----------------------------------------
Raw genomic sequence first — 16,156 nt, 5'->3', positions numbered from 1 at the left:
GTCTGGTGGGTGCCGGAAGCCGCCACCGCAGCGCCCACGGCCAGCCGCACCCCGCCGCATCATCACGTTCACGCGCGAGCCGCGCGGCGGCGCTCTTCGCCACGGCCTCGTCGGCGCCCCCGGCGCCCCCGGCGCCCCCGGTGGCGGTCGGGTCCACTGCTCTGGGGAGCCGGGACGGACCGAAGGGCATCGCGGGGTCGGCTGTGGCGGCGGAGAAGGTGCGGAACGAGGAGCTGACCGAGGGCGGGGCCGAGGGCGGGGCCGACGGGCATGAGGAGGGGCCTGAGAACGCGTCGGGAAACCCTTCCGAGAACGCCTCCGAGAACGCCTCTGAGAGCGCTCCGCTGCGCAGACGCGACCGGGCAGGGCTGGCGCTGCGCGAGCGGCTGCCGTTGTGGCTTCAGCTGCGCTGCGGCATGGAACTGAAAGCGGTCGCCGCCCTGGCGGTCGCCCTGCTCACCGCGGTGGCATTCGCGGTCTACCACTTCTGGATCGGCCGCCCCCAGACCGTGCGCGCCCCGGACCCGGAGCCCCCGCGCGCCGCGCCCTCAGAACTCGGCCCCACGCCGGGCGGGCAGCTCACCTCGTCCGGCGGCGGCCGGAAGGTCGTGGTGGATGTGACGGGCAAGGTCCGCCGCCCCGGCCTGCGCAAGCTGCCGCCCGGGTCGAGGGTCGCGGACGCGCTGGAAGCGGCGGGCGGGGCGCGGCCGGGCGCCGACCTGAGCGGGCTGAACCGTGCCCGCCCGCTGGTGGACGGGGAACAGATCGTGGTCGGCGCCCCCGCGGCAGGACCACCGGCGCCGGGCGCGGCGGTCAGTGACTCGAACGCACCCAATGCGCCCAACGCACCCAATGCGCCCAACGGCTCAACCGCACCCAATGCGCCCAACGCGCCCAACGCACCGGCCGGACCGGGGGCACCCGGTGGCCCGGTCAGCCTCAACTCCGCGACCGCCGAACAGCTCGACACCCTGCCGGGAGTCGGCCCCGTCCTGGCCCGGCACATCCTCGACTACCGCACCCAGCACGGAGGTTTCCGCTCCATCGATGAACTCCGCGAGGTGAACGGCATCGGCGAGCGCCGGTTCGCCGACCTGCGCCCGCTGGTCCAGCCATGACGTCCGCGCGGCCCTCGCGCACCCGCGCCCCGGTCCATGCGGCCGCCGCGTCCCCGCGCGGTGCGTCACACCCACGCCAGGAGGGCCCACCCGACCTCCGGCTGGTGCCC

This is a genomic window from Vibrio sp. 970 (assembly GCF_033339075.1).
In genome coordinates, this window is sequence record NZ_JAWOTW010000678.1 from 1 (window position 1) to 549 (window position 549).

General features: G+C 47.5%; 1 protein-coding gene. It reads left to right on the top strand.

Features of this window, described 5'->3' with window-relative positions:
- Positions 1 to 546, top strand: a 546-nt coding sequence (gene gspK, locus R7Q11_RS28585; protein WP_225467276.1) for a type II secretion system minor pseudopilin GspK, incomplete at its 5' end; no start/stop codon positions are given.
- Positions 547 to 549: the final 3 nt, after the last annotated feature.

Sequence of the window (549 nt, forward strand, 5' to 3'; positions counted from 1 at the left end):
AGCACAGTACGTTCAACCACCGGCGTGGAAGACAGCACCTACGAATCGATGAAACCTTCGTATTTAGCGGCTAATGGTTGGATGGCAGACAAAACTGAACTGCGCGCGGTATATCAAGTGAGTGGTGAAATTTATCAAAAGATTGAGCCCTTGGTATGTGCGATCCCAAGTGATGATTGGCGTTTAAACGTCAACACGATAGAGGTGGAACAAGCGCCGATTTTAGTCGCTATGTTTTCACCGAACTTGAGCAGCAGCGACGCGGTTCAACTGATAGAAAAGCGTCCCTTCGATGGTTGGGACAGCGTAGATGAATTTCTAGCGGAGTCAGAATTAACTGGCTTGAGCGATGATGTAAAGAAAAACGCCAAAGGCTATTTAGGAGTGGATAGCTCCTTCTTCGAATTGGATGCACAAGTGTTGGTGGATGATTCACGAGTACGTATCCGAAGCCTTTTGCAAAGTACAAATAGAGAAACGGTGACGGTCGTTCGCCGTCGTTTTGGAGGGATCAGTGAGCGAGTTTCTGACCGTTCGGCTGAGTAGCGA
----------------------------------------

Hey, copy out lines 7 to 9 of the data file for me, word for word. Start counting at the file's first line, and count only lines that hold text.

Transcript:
- Positions 1 to 546, top strand: a 546-nt coding sequence (gene gspK, locus R7Q11_RS28585; protein WP_225467276.1) for a type II secretion system minor pseudopilin GspK, incomplete at its 5' end; no start/stop codon positions are given.
- Positions 547 to 549: the final 3 nt, after the last annotated feature.

Sequence of the window (549 nt, forward strand, 5' to 3'; positions counted from 1 at the left end):